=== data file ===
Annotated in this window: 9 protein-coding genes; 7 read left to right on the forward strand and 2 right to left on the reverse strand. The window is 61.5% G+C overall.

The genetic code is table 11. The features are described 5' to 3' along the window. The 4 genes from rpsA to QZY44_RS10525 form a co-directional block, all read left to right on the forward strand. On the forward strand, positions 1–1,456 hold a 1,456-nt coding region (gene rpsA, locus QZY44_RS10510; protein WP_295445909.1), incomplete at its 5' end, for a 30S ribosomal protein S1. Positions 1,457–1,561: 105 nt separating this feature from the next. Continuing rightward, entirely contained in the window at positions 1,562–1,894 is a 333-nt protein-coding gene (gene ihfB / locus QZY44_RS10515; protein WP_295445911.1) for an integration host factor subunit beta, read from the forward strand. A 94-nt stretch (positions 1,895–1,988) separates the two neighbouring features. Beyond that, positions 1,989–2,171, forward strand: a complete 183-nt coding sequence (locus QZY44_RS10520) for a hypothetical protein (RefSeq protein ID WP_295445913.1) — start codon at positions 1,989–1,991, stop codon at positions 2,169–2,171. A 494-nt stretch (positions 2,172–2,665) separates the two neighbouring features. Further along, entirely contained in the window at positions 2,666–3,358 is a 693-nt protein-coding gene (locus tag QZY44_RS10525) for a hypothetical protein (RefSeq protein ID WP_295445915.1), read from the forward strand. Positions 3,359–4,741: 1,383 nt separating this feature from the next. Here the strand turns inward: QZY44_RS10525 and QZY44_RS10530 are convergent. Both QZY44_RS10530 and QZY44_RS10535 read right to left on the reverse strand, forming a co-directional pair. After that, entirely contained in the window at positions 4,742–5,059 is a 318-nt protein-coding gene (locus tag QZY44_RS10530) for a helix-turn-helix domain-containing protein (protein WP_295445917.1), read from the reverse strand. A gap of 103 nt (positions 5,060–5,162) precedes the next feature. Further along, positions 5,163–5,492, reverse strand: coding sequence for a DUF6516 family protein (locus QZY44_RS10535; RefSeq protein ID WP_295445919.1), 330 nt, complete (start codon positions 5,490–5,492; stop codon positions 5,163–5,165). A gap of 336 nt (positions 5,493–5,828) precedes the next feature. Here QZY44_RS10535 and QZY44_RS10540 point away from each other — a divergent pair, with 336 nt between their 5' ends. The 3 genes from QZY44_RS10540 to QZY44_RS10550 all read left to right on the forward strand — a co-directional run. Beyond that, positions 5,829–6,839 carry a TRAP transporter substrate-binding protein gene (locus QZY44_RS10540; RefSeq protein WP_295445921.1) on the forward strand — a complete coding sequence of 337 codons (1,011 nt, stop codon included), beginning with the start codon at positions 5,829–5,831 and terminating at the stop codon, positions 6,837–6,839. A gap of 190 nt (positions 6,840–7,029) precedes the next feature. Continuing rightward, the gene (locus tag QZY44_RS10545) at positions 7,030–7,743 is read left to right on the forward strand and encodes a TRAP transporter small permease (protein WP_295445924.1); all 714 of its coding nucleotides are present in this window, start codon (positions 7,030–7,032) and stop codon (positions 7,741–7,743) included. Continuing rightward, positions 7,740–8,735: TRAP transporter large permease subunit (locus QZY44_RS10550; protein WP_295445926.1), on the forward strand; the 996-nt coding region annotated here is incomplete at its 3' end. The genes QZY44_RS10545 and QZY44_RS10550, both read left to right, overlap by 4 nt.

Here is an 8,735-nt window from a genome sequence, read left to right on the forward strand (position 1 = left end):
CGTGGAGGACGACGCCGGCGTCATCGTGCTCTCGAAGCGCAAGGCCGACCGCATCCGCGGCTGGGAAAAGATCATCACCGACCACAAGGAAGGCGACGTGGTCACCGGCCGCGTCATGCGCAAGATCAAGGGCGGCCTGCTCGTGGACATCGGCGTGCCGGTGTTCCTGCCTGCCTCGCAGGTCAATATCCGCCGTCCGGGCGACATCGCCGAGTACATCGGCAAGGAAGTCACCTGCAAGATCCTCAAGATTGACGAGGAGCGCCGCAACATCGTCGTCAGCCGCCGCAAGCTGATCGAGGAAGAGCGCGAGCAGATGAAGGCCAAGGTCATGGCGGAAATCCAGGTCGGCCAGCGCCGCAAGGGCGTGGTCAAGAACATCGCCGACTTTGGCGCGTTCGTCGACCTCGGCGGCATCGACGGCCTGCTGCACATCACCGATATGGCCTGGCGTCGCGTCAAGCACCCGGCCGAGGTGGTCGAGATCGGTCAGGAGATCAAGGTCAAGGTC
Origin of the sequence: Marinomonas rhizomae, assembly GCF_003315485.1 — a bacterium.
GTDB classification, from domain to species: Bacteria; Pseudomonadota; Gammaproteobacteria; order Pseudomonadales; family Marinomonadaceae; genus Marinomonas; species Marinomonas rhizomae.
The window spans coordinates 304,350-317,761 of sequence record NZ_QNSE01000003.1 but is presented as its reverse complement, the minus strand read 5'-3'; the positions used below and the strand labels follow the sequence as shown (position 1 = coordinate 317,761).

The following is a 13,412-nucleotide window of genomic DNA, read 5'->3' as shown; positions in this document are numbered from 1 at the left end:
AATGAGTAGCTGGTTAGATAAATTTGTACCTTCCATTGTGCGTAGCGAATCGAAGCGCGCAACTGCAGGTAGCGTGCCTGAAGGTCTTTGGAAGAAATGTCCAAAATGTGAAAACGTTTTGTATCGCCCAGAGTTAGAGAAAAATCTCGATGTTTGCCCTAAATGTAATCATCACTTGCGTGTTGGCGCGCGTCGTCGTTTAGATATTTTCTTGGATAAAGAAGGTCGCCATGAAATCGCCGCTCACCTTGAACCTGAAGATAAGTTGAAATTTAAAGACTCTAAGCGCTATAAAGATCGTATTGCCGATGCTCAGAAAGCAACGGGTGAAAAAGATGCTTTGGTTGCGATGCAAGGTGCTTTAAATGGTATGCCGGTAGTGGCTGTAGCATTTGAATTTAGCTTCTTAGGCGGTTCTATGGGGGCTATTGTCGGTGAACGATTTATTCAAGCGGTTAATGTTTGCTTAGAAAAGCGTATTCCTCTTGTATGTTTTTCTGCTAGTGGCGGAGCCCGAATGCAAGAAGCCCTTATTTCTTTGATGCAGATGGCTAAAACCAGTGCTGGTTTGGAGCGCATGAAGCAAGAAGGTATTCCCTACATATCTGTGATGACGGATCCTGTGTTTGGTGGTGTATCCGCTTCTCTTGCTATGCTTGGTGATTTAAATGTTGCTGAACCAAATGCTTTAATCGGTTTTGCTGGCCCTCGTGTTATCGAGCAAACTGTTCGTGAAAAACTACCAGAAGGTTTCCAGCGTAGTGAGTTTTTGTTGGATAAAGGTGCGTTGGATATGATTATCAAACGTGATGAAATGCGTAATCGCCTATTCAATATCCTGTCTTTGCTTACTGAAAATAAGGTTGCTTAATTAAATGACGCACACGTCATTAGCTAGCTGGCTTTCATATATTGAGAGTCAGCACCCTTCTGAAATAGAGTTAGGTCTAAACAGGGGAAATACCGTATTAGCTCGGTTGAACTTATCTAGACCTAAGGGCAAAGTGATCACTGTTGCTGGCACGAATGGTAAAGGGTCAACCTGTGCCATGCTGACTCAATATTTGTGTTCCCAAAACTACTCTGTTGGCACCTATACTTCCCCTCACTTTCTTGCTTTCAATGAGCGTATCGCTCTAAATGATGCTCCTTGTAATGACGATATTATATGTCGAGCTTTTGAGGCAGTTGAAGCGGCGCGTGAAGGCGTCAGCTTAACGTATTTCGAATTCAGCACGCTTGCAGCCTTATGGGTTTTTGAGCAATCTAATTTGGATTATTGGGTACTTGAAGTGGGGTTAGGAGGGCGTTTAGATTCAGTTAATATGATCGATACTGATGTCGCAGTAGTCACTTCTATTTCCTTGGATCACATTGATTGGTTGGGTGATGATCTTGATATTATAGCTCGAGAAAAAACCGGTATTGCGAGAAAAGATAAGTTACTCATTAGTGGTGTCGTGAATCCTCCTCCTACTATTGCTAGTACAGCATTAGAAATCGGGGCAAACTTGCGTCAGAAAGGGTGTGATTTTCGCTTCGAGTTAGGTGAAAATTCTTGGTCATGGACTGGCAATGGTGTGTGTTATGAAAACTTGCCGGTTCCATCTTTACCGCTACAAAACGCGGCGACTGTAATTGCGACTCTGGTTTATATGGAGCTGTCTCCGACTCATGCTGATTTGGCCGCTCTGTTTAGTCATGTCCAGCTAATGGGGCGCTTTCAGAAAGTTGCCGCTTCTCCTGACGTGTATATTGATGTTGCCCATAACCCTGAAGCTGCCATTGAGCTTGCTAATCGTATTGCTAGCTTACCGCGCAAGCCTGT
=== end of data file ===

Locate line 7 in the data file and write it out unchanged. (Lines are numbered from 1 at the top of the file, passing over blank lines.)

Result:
The window spans coordinates 304,350-317,761 of sequence record NZ_QNSE01000003.1 but is presented as its reverse complement, the minus strand read 5'-3'; the positions used below and the strand labels follow the sequence as shown (position 1 = coordinate 317,761).